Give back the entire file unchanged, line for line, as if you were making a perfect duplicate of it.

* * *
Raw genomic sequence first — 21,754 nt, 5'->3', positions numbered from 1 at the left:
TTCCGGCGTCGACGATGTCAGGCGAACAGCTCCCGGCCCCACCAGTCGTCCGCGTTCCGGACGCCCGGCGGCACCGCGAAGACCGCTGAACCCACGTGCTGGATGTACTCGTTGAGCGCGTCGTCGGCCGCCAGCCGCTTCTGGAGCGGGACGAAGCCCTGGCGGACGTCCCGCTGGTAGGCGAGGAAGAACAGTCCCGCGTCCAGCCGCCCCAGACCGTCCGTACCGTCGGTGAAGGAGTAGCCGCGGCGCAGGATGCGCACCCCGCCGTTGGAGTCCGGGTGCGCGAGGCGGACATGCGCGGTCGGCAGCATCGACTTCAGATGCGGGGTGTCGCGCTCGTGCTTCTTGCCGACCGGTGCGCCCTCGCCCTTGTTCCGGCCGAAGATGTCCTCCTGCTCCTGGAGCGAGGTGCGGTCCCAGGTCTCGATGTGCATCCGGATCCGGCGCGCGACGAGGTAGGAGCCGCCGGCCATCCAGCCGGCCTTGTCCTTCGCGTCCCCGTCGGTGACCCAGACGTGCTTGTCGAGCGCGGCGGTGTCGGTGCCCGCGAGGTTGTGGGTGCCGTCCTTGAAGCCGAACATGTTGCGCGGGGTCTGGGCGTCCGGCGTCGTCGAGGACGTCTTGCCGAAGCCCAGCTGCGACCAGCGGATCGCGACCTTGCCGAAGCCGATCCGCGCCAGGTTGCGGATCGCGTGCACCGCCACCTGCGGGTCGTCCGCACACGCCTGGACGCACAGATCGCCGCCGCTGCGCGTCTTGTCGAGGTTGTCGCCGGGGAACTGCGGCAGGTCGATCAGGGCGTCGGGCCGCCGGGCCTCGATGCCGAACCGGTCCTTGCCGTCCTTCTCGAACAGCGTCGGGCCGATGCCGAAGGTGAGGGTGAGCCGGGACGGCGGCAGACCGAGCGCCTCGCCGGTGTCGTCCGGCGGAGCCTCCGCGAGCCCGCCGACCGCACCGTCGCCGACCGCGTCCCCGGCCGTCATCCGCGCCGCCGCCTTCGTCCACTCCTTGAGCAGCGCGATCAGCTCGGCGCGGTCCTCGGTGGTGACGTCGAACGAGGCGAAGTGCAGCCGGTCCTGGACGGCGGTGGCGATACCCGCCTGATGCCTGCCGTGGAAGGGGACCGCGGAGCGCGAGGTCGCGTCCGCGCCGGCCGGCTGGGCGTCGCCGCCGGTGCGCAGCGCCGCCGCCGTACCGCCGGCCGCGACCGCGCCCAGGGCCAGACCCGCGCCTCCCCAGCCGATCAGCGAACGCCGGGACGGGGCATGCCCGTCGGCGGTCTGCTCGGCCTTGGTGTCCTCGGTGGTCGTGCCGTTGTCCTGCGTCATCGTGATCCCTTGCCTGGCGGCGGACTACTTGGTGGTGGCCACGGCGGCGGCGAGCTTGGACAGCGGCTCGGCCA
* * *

Raw genomic sequence first — 21,754 nt, 5'->3', positions numbered from 1 at the left:
TTCCGGCGTCGACGATGTCAGGCGAACAGCTCCCGGCCCCACCAGTCGTCCGCGTTCCGGACGCCCGGCGGCACCGCGAAGACCGCTGAACCCACGTGCTGGATGTACTCGTTGAGCGCGTCGTCGGCCGCCAGCCGCTTCTGGAGCGGGACGAAGCCCTGGCGGACGTCCCGCTGGTAGGCGAGGAAGAACAGTCCCGCGTCCAGCCGCCCCAGACCGTCCGTACCGTCGGTGAAGGAGTAGCCGCGGCGCAGGATGCGCACCCCGCCGTTGGAGTCCGGGTGCGCGAGGCGGACATGCGCGGTCGGCAGCATCGACTTCAGATGCGGGGTGTCGCGCTCGTGCTTCTTGCCGACCGGTGCGCCCTCGCCCTTGTTCCGGCCGAAGATGTCCTCCTGCTCCTGGAGCGAGGTGCGGTCCCAGGTCTCGATGTGCATCCGGATCCGGCGCGCGACGAGGTAGGAGCCGCCGGCCATCCAGCCGGCCTTGTCCTTCGCGTCCCCGTCGGTGACCCAGACGTGCTTGTCGAGCGCGGCGGTGTCGGTGCCCGCGAGGTTGTGGGTGCCGTCCTTGAAGCCGAACATGTTGCGCGGGGTCTGGGCGTCCGGCGTCGTCGAGGACGTCTTGCCGAAGCCCAGCTGCGACCAGCGGATCGCGACCTTGCCGAAGCCGATCCGCGCCAGGTTGCGGATCGCGTGCACCGCCACCTGCGGGTCGTCCGCACACGCCTGGACGCACAGATCGCCGCCGCTGCGCGTCTTGTCGAGGTTGTCGCCGGGGAACTGCGGCAGGTCGATCAGGGCGTCGGGCCGCCGGGCCTCGATGCCGAACCGGTCCTTGCCGTCCTTCTCGAACAGCGTCGGGCCGATGCCGAAGGTGAGGGTGAGCCGGGACGGCGGCAGACCGAGCGCCTCGCCGGTGTCGTCCGGCGGAGCCTCCGCGAGCCCGCCGACCGCACCGTCGCCGACCGCGTCCCCGGCCGTCATCCGCGCCGCCGCCTTCGTCCACTCCTTGAGCAGCGCGATCAGCTCGGCGCGGTCCTCGGTGGTGACGTCGAACGAGGCGAAGTGCAGCCGGTCCTGGACGGCGGTGGCGATACCCGCCTGATGCCTGCCGTGGAAGGGGACCGCGGAGCGCGAGGTCGCGTCCGCGCCGGCCGGCTGGGCGTCGCCGCCGGTGCGCAGCGCCGCCGCCGTACCGCCGGCCGCGACCGCGCCCAGGGCCAGACCCGCGCCTCCCCAGCCGATCAGCGAACGCCGGGACGGGGCATGCCCGTCGGCGGTCTGCTCGGCCTTGGTGTCCTCGGTGGTCGTGCCGTTGTCCTGCGTCATCGTGATCCCTTGCCTGGCGGCGGACTACTTGGTGGTGGCCACGGCGGCGGCGAGCTTGGACAGCGGCTCGGCCA